And on the other hand… Bob Dylan

This weekend in late August 2008 was a watershed mark. As a longtime devotee/insane nut of Bob Dylan, concert #16 has finally convinced me that the game is up. King Bob is the great guy who made all those wonderful albums. The guy who tromps around stage with a dead-weight band and no interest in the audience is just a guy named Bob.

I saw Dylan last night at Horseshoe Casino outside Louisville. In fairness to Bob, I should probably note that this might have been a good show. I’m not 110% sure. As soon as we got seated and the show opened, the people behind us started shouting back and forth at each other incessantly. This was joined by the people on Julie’s left, who also decided it was a fine time for a high volume conversation. If they ever wanted to ease up, they just went for beer and stood in front of us for about 30 seconds while everybody got their change and sorted out who wanted what and how many. This was earth shattering stuff. “HOW MANY SONGS DO YOU THINK HE’LL PLAY?” Well, what the Hell does it matter, I wondered, if you’re not listening to them. There was one guy on my right who was there to hear the show. Of course, there were two yuppies on his right who were talking all night as well. I haven’t even gotten into the dancing girl three rows in front, who not only has to hop around while Dylan croaks through “Ain’t Talkin”, but has to perodically swing her arms about as well.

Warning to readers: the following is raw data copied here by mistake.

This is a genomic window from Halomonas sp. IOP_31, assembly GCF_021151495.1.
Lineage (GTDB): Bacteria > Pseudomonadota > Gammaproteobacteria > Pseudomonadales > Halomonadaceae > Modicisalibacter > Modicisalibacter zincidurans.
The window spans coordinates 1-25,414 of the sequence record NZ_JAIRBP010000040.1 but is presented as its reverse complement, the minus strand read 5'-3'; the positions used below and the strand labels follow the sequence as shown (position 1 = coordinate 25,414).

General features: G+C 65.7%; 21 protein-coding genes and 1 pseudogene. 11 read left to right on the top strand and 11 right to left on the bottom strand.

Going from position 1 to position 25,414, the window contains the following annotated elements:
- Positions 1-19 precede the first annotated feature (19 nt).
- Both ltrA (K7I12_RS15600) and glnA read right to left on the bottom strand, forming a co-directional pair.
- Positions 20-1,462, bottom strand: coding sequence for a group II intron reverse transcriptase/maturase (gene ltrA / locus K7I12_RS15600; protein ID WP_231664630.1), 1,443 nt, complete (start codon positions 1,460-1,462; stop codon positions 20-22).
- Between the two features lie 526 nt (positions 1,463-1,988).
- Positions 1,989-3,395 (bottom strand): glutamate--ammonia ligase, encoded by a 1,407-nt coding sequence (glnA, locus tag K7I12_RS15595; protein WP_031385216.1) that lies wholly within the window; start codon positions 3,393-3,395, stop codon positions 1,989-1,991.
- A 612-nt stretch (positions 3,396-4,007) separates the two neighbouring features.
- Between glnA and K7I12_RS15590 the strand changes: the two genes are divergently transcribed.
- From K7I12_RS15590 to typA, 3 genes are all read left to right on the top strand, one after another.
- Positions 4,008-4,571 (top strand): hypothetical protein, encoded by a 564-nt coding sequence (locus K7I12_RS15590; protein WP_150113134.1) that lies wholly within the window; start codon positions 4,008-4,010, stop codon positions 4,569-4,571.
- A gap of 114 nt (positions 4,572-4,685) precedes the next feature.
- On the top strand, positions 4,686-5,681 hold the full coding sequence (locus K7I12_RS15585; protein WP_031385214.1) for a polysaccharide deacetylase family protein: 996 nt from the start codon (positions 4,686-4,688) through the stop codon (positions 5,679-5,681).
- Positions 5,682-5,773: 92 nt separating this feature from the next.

Into this maelstorm of humanity came terrific indifference from Bob Dylan. He still aligns himself on the right side of the stage, with his keyboard pointing more at the rest of the band than at anyone or anything else. He doesn’t talk, hell, he doesn’t even look out there too terribly often. And then the clunkers came. “Stuck Inside of Mobile” AGAIN. “Highway 61” AGAIN. “Honest With Me” AGAIN. If you come to a Bob Dylan concert in 2008, you could be forgiven for leaving thinking that Dylan recorded a couple of albums in the ’60s and a couple more in the last few years and that was it. That’s all he seems to remember.

And actually I can remember 110%. The show just wasn’t that good. Bob has no concept of pacing these days, if he ever did. “In case “Make You Feel My Love” didn’t render everyone comatose, let’s follow it with a badly sung “I Don’t Believe You””, you can almost feel him thinking. Time continues to assail his voice more and more. He’s croaky, he drops parts of lines, he screws with the rhythm of his singing, falling way behind or ahead of the band just to keep himself awake.

And I’m not sure anybody notices. I probably wouldn’t have five years ago. For the vast majority of folks, people go to a Bob Dylan concert to see Bob Dylan. Not to hear him, not to experience any sort of musical conncetion. But I’m done watching him desecrate his outstanding back pages to provide fodder for the curious.

I still love Bob Dylan. His albums range from horrific to wonderful, but there’s more of the latter than the former. His songwriting is unparalleled, and his book, “Chronicles” was a fantastic surprise to me. But Bob Dylan live musician, as of this time in 2008, is a dead as if the famous motorcycle crash in 1966 had finished him off. Could he be re-born, live musician wise? Sure, it’s happened before. But something has got to give, if so.